River Falls mayor pleads guiltyPublished 6:45pm Thursday, October 11, 2012
Guilty – that’s what River Falls Mayor Mary Hixon said Thursday as she plead guilty to stealing more than $200,000 from the town. Now, she must resign her position, pay back the money she stole and testify against any accomplices.
Hixon, 91, has served as the town’s mayor for more than 30 years. She was arrested Wednesday on theft and using her position for personal gain.
Covington County District Attorney’s office investigators began digging into town finances following a Star-News’ article in August that reported how Hixon sold the old town hall property, without council approval, to Richard Moss, a man who lived in her home for more than a decade.
Search warrants were served at town hall, Hixon’s home and her place of employment, HCH Development, on Aug. 28, as soon as the polls closed in municipal elections. Since then, investigators have discovered a multitude of financial crimes.
On Thursday, Hixon appeared before Judge Ashley McKathan and admitted to the wrongdoing. She was represented by Mark Christensen and pleaded to theft of property I, a class B felony, for stealing/misappropriating $201,611 in money belonging to River Falls. Initially, $148,196 was documented in missing town money, but prior to the start of the hearing, investigators were able to substantiate that additional funds were missing.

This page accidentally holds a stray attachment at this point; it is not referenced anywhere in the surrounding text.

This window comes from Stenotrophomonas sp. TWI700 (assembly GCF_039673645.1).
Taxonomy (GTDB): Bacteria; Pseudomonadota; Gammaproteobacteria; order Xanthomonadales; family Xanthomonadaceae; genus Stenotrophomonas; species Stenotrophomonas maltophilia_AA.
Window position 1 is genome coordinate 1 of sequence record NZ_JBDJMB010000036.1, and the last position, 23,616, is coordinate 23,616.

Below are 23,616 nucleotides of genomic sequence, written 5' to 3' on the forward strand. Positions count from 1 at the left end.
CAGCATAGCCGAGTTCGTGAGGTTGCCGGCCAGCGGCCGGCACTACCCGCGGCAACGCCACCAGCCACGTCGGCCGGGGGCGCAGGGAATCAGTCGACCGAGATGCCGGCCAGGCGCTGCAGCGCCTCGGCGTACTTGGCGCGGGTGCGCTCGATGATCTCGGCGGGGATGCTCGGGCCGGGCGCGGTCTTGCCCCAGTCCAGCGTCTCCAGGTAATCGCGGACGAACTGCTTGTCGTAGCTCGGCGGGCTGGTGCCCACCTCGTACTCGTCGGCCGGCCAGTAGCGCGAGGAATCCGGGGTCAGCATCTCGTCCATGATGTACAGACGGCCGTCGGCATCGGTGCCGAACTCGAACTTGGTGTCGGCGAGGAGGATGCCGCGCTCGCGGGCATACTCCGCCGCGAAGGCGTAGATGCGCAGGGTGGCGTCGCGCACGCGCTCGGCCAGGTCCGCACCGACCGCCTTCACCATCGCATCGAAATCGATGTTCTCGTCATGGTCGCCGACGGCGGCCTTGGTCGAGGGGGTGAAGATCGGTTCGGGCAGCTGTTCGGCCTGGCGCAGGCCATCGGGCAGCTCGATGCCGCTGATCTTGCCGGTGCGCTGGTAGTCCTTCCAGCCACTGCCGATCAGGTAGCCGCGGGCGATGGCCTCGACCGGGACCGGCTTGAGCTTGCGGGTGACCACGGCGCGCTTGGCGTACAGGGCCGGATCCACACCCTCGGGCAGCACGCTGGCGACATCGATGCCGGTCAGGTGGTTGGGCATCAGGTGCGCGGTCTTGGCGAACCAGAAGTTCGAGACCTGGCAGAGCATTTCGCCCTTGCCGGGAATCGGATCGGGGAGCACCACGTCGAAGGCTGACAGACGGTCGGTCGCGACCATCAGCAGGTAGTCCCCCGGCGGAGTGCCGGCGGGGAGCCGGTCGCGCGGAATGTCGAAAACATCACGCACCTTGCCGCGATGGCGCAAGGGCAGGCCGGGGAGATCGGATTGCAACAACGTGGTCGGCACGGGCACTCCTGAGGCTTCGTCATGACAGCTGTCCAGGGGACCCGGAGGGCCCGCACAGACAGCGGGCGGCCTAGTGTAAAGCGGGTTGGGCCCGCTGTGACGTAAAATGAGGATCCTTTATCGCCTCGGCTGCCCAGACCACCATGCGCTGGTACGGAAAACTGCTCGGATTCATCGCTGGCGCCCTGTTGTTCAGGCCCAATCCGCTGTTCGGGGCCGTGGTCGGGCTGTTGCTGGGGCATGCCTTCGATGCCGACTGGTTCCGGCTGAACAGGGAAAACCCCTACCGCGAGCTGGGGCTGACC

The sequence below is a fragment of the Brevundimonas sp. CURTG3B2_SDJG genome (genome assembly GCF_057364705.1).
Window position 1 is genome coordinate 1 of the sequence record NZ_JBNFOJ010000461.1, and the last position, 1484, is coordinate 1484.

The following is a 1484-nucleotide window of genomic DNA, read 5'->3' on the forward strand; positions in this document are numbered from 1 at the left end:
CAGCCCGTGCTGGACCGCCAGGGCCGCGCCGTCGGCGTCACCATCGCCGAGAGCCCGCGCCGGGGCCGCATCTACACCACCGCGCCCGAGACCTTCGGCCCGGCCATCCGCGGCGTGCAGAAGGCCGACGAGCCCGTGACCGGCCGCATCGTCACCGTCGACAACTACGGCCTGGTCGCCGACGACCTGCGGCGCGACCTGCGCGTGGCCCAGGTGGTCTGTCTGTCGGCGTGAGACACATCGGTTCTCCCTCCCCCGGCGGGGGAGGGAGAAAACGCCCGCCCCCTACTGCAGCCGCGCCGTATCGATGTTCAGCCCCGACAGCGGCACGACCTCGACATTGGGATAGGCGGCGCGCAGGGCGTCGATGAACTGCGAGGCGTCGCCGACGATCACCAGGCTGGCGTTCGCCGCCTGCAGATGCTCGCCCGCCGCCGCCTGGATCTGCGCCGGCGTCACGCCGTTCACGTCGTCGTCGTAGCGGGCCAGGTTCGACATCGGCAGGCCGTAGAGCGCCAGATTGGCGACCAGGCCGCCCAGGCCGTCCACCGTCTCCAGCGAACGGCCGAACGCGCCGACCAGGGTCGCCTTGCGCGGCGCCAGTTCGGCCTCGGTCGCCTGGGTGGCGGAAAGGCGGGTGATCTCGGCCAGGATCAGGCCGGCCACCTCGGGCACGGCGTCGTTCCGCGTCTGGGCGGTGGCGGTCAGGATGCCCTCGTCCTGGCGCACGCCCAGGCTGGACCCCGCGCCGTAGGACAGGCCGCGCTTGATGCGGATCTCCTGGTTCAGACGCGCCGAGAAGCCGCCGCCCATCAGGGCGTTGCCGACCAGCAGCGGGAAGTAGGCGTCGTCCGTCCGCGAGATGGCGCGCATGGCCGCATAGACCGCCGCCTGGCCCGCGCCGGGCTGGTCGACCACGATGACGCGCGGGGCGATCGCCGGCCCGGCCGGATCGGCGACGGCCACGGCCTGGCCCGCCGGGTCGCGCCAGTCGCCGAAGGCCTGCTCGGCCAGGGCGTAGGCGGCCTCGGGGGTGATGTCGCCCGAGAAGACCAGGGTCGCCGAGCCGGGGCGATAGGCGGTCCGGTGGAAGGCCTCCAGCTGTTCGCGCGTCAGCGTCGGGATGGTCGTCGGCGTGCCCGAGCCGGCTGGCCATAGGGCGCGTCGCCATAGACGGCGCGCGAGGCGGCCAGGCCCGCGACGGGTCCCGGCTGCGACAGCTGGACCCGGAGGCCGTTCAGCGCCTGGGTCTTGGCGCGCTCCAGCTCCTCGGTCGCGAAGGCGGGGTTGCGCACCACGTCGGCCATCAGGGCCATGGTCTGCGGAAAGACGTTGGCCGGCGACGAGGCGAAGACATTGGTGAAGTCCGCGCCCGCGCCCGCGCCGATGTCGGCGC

During the proceedings, Hixon answered McKathan’s questions in a clear and concise voice, and only deviated from “yes” and “no” answers when McKathan asked about her mental condition – “I’ve got my wits about me,” Hixon said.
Hixon watched intently as Chief Assistant District Attorney Grace Jeter outlined the state’s charges, but did not address the court afterward.
She was sentenced to 10 years in prison; however, in consideration of “her advanced age,” was given five years probation. She was ordered to pay $200 per month in restitution and a lien placed on her home and any other real property. She was also ordered to pay $53 in restitution to the district attorney’s office, as well as other assorted court costs and fees. She must also provide the state with a DNA sample.
“Resign and give truthful testimony,” McKathan said to Hixon. “If you fail to do those things, your probation can be revoked.”
There is a question remaining about a $34,450 credit on the restitution balance – money, Hixon said, she loaned to the town.
McKathan said counsel should work out an agreement; however, if one could not be reached, a hearing would be held.
Had Hixon gone to trial and was found guilty, she could have face no less than two, but no more than 20 years, in prison and up to a $30,000 fine, McKathan said.
Hixon was ordered to report to the state probation office at the end of the day’s hearing. Other arrests are expected as Hixon, River Falls council members and more spent the afternoon testifying in a special grand jury session at the Covington County Courthouse.